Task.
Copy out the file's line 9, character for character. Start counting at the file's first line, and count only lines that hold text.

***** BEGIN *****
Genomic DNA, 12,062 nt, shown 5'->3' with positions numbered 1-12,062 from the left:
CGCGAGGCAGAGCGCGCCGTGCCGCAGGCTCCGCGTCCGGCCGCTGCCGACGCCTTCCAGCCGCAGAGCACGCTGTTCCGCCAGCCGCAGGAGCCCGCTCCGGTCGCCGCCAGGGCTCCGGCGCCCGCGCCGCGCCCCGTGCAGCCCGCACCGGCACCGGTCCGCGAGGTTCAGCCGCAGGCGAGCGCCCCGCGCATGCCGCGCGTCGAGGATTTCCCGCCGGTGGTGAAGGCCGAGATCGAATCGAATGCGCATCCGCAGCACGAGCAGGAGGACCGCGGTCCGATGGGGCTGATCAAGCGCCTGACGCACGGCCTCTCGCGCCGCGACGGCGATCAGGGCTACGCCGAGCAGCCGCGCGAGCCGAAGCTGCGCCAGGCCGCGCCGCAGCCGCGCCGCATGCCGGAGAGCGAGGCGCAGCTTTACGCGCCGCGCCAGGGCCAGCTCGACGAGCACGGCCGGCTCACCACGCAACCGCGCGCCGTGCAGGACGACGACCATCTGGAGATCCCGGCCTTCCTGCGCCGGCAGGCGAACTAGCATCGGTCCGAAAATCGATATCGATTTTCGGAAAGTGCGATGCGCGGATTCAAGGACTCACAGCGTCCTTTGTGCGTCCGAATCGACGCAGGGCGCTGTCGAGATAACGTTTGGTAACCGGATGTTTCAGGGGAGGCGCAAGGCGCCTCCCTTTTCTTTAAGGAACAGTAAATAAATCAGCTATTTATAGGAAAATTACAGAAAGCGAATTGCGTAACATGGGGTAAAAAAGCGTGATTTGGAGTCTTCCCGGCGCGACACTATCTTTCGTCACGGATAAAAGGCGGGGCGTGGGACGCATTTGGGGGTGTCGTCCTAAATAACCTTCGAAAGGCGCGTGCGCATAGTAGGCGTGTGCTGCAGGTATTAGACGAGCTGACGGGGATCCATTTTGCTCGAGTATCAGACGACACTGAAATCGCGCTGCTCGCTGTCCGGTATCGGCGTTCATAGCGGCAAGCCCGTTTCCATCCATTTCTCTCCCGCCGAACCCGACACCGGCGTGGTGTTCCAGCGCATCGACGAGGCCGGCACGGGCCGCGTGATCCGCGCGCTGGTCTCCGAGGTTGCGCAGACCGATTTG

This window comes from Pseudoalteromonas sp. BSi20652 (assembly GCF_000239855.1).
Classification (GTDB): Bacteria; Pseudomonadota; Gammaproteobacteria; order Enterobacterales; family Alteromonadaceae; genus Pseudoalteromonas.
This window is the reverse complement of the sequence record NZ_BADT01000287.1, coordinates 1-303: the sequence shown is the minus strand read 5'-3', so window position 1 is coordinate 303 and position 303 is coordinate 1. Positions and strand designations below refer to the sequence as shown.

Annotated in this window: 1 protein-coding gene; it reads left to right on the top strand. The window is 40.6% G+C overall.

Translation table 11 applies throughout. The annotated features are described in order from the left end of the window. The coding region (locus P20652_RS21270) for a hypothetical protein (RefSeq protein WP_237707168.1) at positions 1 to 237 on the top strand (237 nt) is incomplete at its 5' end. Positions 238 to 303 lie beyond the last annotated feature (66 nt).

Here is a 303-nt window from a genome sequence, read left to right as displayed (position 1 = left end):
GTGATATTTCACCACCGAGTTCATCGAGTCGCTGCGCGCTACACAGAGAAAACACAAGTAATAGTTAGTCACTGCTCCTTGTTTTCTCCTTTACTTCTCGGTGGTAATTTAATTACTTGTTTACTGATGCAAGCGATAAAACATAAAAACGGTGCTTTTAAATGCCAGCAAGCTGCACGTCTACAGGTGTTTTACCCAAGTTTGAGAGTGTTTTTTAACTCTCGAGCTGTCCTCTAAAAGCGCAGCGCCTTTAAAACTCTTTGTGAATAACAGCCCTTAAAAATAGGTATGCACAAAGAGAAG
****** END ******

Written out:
GTGATATTTCACCACCGAGTTCATCGAGTCGCTGCGCGCTACACAGAGAAAACACAAGTAATAGTTAGTCACTGCTCCTTGTTTTCTCCTTTACTTCTCGGTGGTAATTTAATTACTTGTTTACTGATGCAAGCGATAAAACATAAAAACGGTGCTTTTAAATGCCAGCAAGCTGCACGTCTACAGGTGTTTTACCCAAGTTTGAGAGTGTTTTTTAACTCTCGAGCTGTCCTCTAAAAGCGCAGCGCCTTTAAAACTCTTTGTGAATAACAGCCCTTAAAAATAGGTATGCACAAAGAGAAG